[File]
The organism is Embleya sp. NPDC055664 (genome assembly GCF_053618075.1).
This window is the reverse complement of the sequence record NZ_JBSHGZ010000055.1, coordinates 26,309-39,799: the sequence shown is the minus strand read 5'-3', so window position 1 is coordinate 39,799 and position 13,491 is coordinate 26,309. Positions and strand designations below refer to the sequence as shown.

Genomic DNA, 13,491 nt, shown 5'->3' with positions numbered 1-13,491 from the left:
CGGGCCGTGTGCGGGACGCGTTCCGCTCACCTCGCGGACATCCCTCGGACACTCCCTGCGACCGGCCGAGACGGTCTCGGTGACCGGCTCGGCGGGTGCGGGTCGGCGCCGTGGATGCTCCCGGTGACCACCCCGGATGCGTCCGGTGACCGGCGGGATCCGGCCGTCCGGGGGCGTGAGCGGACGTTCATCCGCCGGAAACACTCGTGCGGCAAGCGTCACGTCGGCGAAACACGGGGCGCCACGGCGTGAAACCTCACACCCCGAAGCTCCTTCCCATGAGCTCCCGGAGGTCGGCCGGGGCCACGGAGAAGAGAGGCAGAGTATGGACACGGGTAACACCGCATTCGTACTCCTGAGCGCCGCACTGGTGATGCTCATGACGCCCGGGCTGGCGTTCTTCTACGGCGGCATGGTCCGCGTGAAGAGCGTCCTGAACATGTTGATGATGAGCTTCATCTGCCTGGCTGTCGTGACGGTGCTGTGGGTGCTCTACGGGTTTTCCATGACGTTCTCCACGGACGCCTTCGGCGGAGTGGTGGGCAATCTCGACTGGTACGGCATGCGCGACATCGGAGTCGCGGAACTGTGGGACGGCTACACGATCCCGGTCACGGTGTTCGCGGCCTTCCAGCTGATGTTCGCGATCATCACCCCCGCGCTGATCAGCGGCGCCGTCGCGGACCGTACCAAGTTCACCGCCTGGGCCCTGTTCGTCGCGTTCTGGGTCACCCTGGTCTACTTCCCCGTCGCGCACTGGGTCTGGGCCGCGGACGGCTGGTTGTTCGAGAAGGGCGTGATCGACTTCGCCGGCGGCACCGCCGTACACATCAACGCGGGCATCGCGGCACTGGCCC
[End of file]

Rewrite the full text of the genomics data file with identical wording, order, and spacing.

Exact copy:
The organism is Embleya sp. NPDC055664 (genome assembly GCF_053618075.1).
This window is the reverse complement of the sequence record NZ_JBSHGZ010000055.1, coordinates 26,309-39,799: the sequence shown is the minus strand read 5'-3', so window position 1 is coordinate 39,799 and position 13,491 is coordinate 26,309. Positions and strand designations below refer to the sequence as shown.

Genomic DNA, 13,491 nt, shown 5'->3' with positions numbered 1-13,491 from the left:
CGGGCCGTGTGCGGGACGCGTTCCGCTCACCTCGCGGACATCCCTCGGACACTCCCTGCGACCGGCCGAGACGGTCTCGGTGACCGGCTCGGCGGGTGCGGGTCGGCGCCGTGGATGCTCCCGGTGACCACCCCGGATGCGTCCGGTGACCGGCGGGATCCGGCCGTCCGGGGGCGTGAGCGGACGTTCATCCGCCGGAAACACTCGTGCGGCAAGCGTCACGTCGGCGAAACACGGGGCGCCACGGCGTGAAACCTCACACCCCGAAGCTCCTTCCCATGAGCTCCCGGAGGTCGGCCGGGGCCACGGAGAAGAGAGGCAGAGTATGGACACGGGTAACACCGCATTCGTACTCCTGAGCGCCGCACTGGTGATGCTCATGACGCCCGGGCTGGCGTTCTTCTACGGCGGCATGGTCCGCGTGAAGAGCGTCCTGAACATGTTGATGATGAGCTTCATCTGCCTGGCTGTCGTGACGGTGCTGTGGGTGCTCTACGGGTTTTCCATGACGTTCTCCACGGACGCCTTCGGCGGAGTGGTGGGCAATCTCGACTGGTACGGCATGCGCGACATCGGAGTCGCGGAACTGTGGGACGGCTACACGATCCCGGTCACGGTGTTCGCGGCCTTCCAGCTGATGTTCGCGATCATCACCCCCGCGCTGATCAGCGGCGCCGTCGCGGACCGTACCAAGTTCACCGCCTGGGCCCTGTTCGTCGCGTTCTGGGTCACCCTGGTCTACTTCCCCGTCGCGCACTGGGTCTGGGCCGCGGACGGCTGGTTGTTCGAGAAGGGCGTGATCGACTTCGCCGGCGGCACCGCCGTACACATCAACGCGGGCATCGCGGCACTGGCCC